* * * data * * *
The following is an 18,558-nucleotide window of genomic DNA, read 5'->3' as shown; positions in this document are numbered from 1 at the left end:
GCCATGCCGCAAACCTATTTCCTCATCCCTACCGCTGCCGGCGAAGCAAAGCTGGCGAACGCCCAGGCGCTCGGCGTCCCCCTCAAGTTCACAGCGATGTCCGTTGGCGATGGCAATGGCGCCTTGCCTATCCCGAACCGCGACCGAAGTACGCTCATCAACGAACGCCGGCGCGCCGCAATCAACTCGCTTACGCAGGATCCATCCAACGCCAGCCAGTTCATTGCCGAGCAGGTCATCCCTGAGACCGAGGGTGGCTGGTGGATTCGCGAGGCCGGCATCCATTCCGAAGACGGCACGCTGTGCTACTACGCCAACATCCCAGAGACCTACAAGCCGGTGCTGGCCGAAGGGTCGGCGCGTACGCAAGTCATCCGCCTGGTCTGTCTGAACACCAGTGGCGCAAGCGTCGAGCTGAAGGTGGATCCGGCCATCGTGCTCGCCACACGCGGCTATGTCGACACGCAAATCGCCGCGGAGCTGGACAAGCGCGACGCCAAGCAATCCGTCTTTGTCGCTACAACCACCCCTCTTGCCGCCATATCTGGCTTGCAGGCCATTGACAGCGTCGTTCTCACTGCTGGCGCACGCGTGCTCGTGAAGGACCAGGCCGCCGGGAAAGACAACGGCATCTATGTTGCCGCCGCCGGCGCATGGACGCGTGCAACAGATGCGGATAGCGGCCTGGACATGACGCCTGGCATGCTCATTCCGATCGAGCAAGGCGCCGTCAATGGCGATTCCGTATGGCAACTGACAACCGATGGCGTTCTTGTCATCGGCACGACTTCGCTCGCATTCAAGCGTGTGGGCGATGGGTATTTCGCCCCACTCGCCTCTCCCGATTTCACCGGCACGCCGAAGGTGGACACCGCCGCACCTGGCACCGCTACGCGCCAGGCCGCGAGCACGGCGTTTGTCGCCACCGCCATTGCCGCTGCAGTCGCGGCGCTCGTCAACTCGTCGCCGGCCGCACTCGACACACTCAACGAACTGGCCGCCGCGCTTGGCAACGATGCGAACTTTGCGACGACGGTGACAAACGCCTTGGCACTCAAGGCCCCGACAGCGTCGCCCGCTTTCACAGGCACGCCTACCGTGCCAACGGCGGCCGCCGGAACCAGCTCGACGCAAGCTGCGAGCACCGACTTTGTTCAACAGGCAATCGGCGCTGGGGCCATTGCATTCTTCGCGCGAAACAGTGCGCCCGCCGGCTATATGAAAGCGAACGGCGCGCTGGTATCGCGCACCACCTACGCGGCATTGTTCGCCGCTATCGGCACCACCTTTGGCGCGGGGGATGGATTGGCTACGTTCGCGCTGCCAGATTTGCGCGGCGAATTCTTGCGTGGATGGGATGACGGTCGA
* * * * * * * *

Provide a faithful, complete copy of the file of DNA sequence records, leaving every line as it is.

The following is an 18,558-nucleotide window of genomic DNA, read 5'->3' as shown; positions in this document are numbered from 1 at the left end:
GCCATGCCGCAAACCTATTTCCTCATCCCTACCGCTGCCGGCGAAGCAAAGCTGGCGAACGCCCAGGCGCTCGGCGTCCCCCTCAAGTTCACAGCGATGTCCGTTGGCGATGGCAATGGCGCCTTGCCTATCCCGAACCGCGACCGAAGTACGCTCATCAACGAACGCCGGCGCGCCGCAATCAACTCGCTTACGCAGGATCCATCCAACGCCAGCCAGTTCATTGCCGAGCAGGTCATCCCTGAGACCGAGGGTGGCTGGTGGATTCGCGAGGCCGGCATCCATTCCGAAGACGGCACGCTGTGCTACTACGCCAACATCCCAGAGACCTACAAGCCGGTGCTGGCCGAAGGGTCGGCGCGTACGCAAGTCATCCGCCTGGTCTGTCTGAACACCAGTGGCGCAAGCGTCGAGCTGAAGGTGGATCCGGCCATCGTGCTCGCCACACGCGGCTATGTCGACACGCAAATCGCCGCGGAGCTGGACAAGCGCGACGCCAAGCAATCCGTCTTTGTCGCTACAACCACCCCTCTTGCCGCCATATCTGGCTTGCAGGCCATTGACAGCGTCGTTCTCACTGCTGGCGCACGCGTGCTCGTGAAGGACCAGGCCGCCGGGAAAGACAACGGCATCTATGTTGCCGCCGCCGGCGCATGGACGCGTGCAACAGATGCGGATAGCGGCCTGGACATGACGCCTGGCATGCTCATTCCGATCGAGCAAGGCGCCGTCAATGGCGATTCCGTATGGCAACTGACAACCGATGGCGTTCTTGTCATCGGCACGACTTCGCTCGCATTCAAGCGTGTGGGCGATGGGTATTTCGCCCCACTCGCCTCTCCCGATTTCACCGGCACGCCGAAGGTGGACACCGCCGCACCTGGCACCGCTACGCGCCAGGCCGCGAGCACGGCGTTTGTCGCCACCGCCATTGCCGCTGCAGTCGCGGCGCTCGTCAACTCGTCGCCGGCCGCACTCGACACACTCAACGAACTGGCCGCCGCGCTTGGCAACGATGCGAACTTTGCGACGACGGTGACAAACGCCTTGGCACTCAAGGCCCCGACAGCGTCGCCCGCTTTCACAGGCACGCCTACCGTGCCAACGGCGGCCGCCGGAACCAGCTCGACGCAAGCTGCGAGCACCGACTTTGTTCAACAGGCAATCGGCGCTGGGGCCATTGCATTCTTCGCGCGAAACAGTGCGCCCGCCGGCTATATGAAAGCGAACGGCGCGCTGGTATCGCGCACCACCTACGCGGCATTGTTCGCCGCTATCGGCACCACCTTTGGCGCGGGGGATGGATTGGCTACGTTCGCGCTGCCAGATTTGCGCGGCGAATTCTTGCGTGGATGGGATGACGGTCGA